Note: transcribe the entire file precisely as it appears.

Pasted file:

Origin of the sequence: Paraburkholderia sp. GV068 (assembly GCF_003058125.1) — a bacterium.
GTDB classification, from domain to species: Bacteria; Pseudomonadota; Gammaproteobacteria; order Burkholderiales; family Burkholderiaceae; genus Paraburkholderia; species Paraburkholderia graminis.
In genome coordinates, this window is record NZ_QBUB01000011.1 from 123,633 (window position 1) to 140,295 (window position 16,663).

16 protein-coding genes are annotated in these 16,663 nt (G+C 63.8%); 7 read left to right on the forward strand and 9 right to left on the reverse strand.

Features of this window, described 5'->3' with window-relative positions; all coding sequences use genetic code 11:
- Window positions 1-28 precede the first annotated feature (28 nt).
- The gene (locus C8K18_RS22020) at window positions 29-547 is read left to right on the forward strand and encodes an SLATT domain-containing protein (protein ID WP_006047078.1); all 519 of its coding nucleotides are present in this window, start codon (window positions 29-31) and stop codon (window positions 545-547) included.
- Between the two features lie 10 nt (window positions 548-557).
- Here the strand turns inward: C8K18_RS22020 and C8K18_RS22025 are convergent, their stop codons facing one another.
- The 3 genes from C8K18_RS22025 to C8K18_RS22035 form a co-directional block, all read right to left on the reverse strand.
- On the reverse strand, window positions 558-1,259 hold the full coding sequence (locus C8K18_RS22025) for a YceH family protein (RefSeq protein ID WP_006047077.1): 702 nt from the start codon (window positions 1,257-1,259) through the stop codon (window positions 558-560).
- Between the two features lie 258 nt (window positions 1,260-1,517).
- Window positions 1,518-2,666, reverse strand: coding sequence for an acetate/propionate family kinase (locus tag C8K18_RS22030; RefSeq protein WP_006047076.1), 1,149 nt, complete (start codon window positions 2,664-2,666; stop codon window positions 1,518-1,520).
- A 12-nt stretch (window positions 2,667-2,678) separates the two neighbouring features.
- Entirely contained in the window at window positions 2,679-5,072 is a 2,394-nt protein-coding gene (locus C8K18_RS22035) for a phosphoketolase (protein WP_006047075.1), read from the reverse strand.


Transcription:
Origin of the sequence: Paraburkholderia sp. GV068 (assembly GCF_003058125.1) — a bacterium.
GTDB classification, from domain to species: Bacteria; Pseudomonadota; Gammaproteobacteria; order Burkholderiales; family Burkholderiaceae; genus Paraburkholderia; species Paraburkholderia graminis.
In genome coordinates, this window is record NZ_QBUB01000011.1 from 123,633 (window position 1) to 140,295 (window position 16,663).

16 protein-coding genes are annotated in these 16,663 nt (G+C 63.8%); 7 read left to right on the forward strand and 9 right to left on the reverse strand.

Features of this window, described 5'->3' with window-relative positions; all coding sequences use genetic code 11:
- Window positions 1-28 precede the first annotated feature (28 nt).
- The gene (locus C8K18_RS22020) at window positions 29-547 is read left to right on the forward strand and encodes an SLATT domain-containing protein (protein ID WP_006047078.1); all 519 of its coding nucleotides are present in this window, start codon (window positions 29-31) and stop codon (window positions 545-547) included.
- Between the two features lie 10 nt (window positions 548-557).
- Here the strand turns inward: C8K18_RS22020 and C8K18_RS22025 are convergent, their stop codons facing one another.
- The 3 genes from C8K18_RS22025 to C8K18_RS22035 form a co-directional block, all read right to left on the reverse strand.
- On the reverse strand, window positions 558-1,259 hold the full coding sequence (locus C8K18_RS22025) for a YceH family protein (RefSeq protein ID WP_006047077.1): 702 nt from the start codon (window positions 1,257-1,259) through the stop codon (window positions 558-560).
- Between the two features lie 258 nt (window positions 1,260-1,517).
- Window positions 1,518-2,666, reverse strand: coding sequence for an acetate/propionate family kinase (locus tag C8K18_RS22030; RefSeq protein WP_006047076.1), 1,149 nt, complete (start codon window positions 2,664-2,666; stop codon window positions 1,518-1,520).
- A 12-nt stretch (window positions 2,667-2,678) separates the two neighbouring features.
- Entirely contained in the window at window positions 2,679-5,072 is a 2,394-nt protein-coding gene (locus C8K18_RS22035) for a phosphoketolase (protein WP_006047075.1), read from the reverse strand.